10 Colombian Andes Trails That Will Take Your Breath Away

The spectacular Andes mountain range cuts across Colombia from the green hills of Pasto, through the deserts of Huila, up high towards the giant capital of Bogota, close to the valley of Medellin and down towards the coast in Magdalena.

This chain of mountains helps shape and define South America. It is the home to rich indigenous cultures, extremely rare natural phenomena and many endangered species. The Amazon is the heart of the continent and the Andes is the spine.

In this article, I will discuss treks throughout this varied country that offer a physical challenge as well as a unique experience. These trails take you from ancient civilizations and undiscovered wonders to unique plant life, snowy mountain tops and tropical beaches.

I was born in London but I have lived in Colombia for 15 years and these are some of the best trails in this amazing country, suitable for a range of fitness and experience levels.

Ciudad Perdida, Magdalena

Ciudad Perdida, Magdalena

Distance: 44 km / 27 miles

Total Ascent: 2,200 m / 7,200 feet

Average Hike Duration: 4-5 days

Level: Moderate

Ciudad Perdida (The Lost City) is one of the world’s great ancient wonders with the city believed to be 650 years older than the incredible Machu Picchu in Peru.

The city is believed to have been the political, religious and administrative center of the Tairona people. According to the Kogi, the modern indigenous descendants of this society, the Tairona lived for thousands of years before the Spanish conquistadors arrived in the 16th century.

At the time of European arrival it is believed there were over one million Tairona people with Teyuna, today known as the lost city, the center of this empire of settlements. Initially, the local community traded with the Spanish but over time the European demand for gold resulted in increased violence. Around 60% of Tairona people died defending their land or from the diseases brought by the conquistadors.

With widespread disease decimating the population, the Tairona fled their incredible, sacred capital and their descendants wouldn’t return for centuries. The lost city wasn’t discovered again until 1972 when the Sepúlvedas family were hunting and stumbled across a stone staircase. They followed it up until a remarkable mountain city set within the dense jungle. One of the sons was killed in the squabble for the gold figures and ancient urns. Authorities realized the discovery when remarkable artifacts appeared on sale on the local black market.

Today the area is protected within a national park that covers much of the Sierra Nevada. The Corgi indigenous community continues to live in the region and follow the traditions of their remarkable ancient ancestors who once led one of the biggest civilizations in the Americas.

The trek usually takes 4 to 5 days although some people make their own plans to do it in 3 days. You will need a fairly decent level of fitness but aside from some muddy slopes and a long initial stretch in the sun, most of the route isn’t overly steep or overly hot. You can arrange for an English-speaking guide and along the way you will pass through mountain views, Corgi villages and you can swim in the rivers.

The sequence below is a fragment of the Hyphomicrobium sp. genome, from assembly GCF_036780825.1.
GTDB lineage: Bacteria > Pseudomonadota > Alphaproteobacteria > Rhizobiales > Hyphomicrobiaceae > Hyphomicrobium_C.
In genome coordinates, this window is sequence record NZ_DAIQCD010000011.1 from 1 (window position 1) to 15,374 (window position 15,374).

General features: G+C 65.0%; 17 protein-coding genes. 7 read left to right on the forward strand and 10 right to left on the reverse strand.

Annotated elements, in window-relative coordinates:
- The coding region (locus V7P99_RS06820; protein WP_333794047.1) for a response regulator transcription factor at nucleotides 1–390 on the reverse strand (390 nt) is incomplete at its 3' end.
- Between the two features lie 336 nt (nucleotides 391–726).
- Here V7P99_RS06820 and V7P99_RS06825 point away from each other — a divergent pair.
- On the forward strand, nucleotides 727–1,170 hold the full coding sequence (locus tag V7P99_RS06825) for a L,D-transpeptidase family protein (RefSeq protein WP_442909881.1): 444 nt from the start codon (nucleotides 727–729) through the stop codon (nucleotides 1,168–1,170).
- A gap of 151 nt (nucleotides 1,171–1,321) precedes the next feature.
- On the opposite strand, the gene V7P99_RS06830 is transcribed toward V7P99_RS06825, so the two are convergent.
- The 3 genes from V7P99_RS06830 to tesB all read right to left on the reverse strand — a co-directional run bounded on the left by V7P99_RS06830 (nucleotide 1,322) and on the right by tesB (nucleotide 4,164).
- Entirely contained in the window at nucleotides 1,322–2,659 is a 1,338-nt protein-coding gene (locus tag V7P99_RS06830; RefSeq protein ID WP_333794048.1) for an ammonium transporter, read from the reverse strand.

At night you stop in campsites which have either bunk beds or hammocks with food and breakfast provided. The final descent to the Lost City is up 1,200 stone steps before you reach the series of flat grass-covered platforms high above the jungle canopy.

There is a standard official price for the trek which in January 2024 is 2,150,000 COP (US$555) regardless if it is the 4 or 5 day option. Tours leave daily from Santa Marta and as long as you book with a local company you should not have to pay more than this including transfers and a guide.

⏱️ Best Time To Go: Between December and March is when you get the best weather but December into early January is the busiest time to go. May, June, September, October and November is when you get the most rain and the wet mud can make the trek much more difficult.

Parque Nacional Natural El Cocuy, Boyacá

Parque Nacional Natural El Cocuy, Boyacá
Crédits: Photo credit: Alveart on Visualhunt.com

Distance: 14 km (8.7 miles), 16 km (10 miles) or 21 km (13 miles)

Highest Altitude: 4,000 m (13,100 ft) above sea level

Average Hike Duration: 1 day

Level: Hard

Parque Nacional Natural El Cocuy (The Cucuy National Natural Park) is a challenging hike to the largest glacial mass in Colombia through high mountains that pass 5,000 meters above sea level. You can expect varied terrain, amazing views and a chance to visit snow-capped mountains.

The park is located across the border of the Boyacá and Arauca departments of Colombia with 3 hiking routes available. Overnight camping routes are no longer permitted in the car.

The first heads to the Sierra Nevada de Güicán, El Cocuy and Chita and the Laguna Grande de La Sierra trail which covers 20 km. You will reach the snowy terrain surrounding the Nevado Cóncavo, one of the most beautiful lagoons across the entire Andes mountain range.

The second option is the mountain route that heads to an area called Lagunillas across 21 km finishing the trek at  Púlpito del Diablo, “pulpit of the devil” which is a large flat rock above the snow, and Nevado Pan de Azúcar, “snowy sugar loaf” a snow-covered mountain.

The final option is to head along to the snow-covered peak of Ritacuba Blanco, the highest peak in the Eastern Cordillera.